Failed Experiments In Running Schedule Changes
As much as I get on a soapbox about listening to your body, I'm still pretty terrible at it.
This post was originally about how I had started running at night since the weather had begun changing and how that was so much better than running in the middle of the day. I was so confident that now I could look back at my running data and my blog posts over the past year to gauge how I should switch up my running with the seasons.
Which, sure, running when it's 95 degrees and humid is not desirable, but my body felt awful on all but one or two of my night runs. It's also difficult in terms of timing, because it doesn't get dark and start cooling off until after 8:00pm so even after running and showering, it's tough to slow down enough to sleep at a decent time.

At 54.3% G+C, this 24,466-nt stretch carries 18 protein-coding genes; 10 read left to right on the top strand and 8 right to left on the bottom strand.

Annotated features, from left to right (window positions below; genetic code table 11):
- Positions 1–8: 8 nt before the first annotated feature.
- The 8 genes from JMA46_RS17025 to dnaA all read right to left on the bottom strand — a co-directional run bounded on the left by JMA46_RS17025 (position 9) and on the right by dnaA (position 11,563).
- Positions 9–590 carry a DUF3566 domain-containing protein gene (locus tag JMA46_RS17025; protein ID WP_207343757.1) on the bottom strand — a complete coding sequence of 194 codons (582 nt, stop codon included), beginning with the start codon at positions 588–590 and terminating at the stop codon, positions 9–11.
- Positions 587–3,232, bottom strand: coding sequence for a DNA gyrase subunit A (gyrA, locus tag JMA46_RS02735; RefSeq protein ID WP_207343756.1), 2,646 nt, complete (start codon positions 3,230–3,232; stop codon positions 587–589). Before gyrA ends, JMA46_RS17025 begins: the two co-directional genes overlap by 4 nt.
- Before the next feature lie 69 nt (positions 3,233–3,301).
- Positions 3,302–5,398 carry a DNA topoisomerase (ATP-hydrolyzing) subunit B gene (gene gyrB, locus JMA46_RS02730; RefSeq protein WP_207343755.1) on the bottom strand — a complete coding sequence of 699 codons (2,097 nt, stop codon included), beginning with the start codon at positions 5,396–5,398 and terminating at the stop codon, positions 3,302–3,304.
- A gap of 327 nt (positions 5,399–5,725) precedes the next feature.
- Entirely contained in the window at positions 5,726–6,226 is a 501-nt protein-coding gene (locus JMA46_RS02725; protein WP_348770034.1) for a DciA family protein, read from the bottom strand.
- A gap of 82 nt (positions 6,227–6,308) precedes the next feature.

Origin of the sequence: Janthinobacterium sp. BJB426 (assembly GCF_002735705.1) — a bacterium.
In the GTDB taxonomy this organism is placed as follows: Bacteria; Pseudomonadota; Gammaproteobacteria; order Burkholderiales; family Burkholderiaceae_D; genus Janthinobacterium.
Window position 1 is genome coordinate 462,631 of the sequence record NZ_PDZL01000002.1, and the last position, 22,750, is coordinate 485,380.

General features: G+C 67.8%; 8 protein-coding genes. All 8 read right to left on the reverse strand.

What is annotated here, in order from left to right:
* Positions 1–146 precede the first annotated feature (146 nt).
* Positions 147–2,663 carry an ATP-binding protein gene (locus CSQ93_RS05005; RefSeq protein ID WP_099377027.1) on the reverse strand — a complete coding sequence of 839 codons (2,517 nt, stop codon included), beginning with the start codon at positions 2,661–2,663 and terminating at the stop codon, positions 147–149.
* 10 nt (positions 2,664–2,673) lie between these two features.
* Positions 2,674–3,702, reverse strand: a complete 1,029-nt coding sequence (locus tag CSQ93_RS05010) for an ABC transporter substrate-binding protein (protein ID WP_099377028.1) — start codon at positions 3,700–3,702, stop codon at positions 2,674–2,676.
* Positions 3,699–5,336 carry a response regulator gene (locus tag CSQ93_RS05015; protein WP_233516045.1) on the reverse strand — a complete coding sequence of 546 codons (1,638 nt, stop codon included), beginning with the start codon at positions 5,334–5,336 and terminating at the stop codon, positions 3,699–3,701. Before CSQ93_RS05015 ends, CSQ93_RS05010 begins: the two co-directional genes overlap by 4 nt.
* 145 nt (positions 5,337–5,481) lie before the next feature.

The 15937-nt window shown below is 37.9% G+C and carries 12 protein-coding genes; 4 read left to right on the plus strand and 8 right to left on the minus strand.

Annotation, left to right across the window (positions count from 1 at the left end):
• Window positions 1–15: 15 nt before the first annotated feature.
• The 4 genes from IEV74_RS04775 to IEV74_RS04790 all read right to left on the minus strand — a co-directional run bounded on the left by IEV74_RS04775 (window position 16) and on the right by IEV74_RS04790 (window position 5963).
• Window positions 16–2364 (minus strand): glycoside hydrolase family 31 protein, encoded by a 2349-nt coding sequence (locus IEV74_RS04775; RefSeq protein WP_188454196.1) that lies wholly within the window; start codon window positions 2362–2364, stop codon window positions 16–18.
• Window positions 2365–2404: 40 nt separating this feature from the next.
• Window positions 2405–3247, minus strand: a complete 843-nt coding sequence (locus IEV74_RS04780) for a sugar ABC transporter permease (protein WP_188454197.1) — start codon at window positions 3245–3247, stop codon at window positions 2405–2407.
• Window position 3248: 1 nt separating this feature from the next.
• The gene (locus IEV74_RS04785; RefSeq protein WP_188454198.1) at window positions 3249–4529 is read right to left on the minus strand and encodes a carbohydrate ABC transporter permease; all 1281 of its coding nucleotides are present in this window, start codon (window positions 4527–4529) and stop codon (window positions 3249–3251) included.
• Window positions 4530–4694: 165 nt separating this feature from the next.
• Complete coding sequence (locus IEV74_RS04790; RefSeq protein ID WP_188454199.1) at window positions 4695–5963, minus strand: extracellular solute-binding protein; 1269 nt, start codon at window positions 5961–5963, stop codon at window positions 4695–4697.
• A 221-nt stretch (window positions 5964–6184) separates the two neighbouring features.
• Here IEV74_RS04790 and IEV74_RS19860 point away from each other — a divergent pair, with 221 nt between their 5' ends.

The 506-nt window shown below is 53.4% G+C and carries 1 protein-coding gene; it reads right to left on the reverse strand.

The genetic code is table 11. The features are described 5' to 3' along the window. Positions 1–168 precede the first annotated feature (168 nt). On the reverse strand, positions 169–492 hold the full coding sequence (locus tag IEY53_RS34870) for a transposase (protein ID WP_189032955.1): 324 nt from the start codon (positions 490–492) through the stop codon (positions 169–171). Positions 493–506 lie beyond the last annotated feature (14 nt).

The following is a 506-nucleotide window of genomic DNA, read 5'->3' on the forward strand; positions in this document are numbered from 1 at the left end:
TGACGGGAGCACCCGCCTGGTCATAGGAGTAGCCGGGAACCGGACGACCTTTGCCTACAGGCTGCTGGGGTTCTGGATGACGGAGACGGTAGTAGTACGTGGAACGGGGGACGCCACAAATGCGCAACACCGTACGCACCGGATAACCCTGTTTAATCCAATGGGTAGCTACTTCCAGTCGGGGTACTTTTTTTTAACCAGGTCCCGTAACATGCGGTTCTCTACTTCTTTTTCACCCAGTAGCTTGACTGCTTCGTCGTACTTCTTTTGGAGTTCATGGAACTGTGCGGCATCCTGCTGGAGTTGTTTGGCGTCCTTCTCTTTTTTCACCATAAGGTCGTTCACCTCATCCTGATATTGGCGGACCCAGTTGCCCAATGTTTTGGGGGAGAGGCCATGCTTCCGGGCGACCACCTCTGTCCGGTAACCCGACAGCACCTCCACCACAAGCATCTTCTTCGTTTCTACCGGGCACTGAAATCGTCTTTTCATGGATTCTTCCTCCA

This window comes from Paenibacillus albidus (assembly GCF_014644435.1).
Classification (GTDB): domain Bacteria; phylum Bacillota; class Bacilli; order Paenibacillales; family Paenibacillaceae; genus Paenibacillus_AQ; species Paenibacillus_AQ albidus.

On the plus side, my newest running shoes are on point for running at night.
I'm now back to getting up early and running first thing in the morning, which my body feels a lot better about - my mind, too, for that matter. In looking back at my old posts to see if I could observe a pattern, the one that emerged was that:
running earlier in the day always ends up making me feel better.
Planning my run first thing in the morning not only sets a great tone for my day, but it also gives me incentive to get out of bed early enough before the temperature starts getting too high. Not being 16 anymore, it's a little harder to avoid the signals my body is sending me, even if I have a hard time interpreting them sometimes.